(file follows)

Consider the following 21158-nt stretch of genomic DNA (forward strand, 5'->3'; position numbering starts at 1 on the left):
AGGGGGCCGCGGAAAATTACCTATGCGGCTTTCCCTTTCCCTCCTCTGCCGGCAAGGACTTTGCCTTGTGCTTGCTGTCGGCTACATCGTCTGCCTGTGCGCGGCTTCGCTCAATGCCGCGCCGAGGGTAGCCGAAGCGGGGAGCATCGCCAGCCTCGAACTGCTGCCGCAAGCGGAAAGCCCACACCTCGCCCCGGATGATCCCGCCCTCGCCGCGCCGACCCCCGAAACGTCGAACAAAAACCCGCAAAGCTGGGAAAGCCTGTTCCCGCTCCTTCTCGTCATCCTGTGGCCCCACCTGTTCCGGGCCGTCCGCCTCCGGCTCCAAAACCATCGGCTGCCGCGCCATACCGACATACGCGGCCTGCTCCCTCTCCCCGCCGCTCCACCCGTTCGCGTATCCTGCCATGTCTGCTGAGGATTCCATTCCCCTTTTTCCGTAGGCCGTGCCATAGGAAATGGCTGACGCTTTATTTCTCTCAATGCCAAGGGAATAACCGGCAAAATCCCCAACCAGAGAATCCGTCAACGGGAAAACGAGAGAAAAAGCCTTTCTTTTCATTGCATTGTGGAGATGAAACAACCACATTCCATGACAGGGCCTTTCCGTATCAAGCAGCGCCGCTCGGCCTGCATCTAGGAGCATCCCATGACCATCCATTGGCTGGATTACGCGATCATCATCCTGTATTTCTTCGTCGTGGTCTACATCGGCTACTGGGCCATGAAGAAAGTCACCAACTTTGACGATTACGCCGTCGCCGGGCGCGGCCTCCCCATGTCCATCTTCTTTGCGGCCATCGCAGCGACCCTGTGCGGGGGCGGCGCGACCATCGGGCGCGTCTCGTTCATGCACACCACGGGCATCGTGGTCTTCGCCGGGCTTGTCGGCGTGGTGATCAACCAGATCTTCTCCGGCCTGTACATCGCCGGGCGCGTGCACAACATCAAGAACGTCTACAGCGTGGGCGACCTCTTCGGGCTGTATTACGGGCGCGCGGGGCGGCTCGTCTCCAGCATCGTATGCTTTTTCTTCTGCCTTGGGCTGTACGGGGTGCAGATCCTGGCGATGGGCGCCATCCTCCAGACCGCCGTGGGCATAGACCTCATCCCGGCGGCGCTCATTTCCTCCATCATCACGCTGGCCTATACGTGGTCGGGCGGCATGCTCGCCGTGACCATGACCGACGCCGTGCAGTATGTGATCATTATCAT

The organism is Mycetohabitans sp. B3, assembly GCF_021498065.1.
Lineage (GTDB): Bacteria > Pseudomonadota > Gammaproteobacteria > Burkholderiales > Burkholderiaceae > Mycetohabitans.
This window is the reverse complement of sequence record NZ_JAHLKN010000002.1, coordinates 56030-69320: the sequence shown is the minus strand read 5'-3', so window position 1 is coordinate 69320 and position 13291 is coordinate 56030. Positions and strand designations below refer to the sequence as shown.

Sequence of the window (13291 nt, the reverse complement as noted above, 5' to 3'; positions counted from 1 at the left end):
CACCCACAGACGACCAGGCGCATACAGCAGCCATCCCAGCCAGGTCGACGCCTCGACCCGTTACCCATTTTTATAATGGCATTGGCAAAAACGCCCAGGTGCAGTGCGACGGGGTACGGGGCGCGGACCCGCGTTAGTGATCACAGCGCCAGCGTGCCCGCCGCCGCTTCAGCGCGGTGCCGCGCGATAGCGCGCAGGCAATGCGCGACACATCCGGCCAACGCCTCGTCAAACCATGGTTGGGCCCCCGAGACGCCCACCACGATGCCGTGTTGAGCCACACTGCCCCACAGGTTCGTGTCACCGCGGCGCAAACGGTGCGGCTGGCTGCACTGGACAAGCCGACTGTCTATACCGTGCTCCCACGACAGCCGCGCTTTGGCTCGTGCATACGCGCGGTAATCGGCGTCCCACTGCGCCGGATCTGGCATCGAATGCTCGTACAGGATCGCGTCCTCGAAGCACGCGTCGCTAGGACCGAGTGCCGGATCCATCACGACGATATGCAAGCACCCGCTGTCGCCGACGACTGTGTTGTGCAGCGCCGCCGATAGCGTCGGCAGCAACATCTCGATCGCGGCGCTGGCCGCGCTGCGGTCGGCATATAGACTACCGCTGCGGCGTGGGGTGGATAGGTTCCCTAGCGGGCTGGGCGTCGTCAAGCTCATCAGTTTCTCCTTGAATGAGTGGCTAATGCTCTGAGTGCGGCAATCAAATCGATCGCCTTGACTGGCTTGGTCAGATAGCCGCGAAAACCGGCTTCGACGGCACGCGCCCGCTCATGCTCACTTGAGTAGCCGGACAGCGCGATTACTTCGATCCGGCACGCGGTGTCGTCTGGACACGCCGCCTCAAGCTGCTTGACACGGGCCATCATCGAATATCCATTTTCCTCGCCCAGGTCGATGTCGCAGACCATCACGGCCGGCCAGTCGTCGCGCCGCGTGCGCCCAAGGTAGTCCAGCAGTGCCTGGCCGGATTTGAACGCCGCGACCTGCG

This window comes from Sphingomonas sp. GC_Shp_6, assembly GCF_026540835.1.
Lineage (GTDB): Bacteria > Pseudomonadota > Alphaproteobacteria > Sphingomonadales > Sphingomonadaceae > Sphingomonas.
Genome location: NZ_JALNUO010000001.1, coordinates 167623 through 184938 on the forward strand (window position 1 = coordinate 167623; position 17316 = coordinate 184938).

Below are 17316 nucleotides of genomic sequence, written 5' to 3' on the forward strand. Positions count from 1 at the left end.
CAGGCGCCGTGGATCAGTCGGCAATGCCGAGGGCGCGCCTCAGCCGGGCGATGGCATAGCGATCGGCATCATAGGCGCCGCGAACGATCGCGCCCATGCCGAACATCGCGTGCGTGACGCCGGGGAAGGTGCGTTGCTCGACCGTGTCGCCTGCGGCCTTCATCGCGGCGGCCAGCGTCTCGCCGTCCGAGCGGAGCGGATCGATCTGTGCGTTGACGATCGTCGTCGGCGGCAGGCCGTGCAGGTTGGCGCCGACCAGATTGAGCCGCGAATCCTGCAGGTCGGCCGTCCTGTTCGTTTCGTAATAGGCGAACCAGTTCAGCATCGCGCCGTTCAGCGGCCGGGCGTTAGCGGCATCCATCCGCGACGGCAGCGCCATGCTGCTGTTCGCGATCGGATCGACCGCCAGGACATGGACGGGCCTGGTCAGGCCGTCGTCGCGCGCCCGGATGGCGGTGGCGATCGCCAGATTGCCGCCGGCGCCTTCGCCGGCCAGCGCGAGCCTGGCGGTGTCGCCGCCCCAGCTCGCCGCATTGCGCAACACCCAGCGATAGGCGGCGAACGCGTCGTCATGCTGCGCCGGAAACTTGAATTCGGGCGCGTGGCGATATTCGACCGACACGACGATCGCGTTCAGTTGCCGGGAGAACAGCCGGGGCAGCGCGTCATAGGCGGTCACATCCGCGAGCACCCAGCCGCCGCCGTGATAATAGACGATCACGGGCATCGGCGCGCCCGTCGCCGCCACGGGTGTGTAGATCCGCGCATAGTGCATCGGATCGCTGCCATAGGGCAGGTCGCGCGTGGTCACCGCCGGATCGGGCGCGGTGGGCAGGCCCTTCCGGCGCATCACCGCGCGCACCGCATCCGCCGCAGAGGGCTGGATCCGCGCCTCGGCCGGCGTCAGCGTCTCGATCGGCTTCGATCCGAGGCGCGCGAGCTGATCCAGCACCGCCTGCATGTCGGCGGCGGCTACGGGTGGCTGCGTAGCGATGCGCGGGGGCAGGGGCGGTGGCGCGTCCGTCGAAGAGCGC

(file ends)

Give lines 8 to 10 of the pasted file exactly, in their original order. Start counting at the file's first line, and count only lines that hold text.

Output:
This window comes from Sphingomonas sp. GC_Shp_6, assembly GCF_026540835.1.
Lineage (GTDB): Bacteria > Pseudomonadota > Alphaproteobacteria > Sphingomonadales > Sphingomonadaceae > Sphingomonas.
Genome location: NZ_JALNUO010000001.1, coordinates 167623 through 184938 on the forward strand (window position 1 = coordinate 167623; position 17316 = coordinate 184938).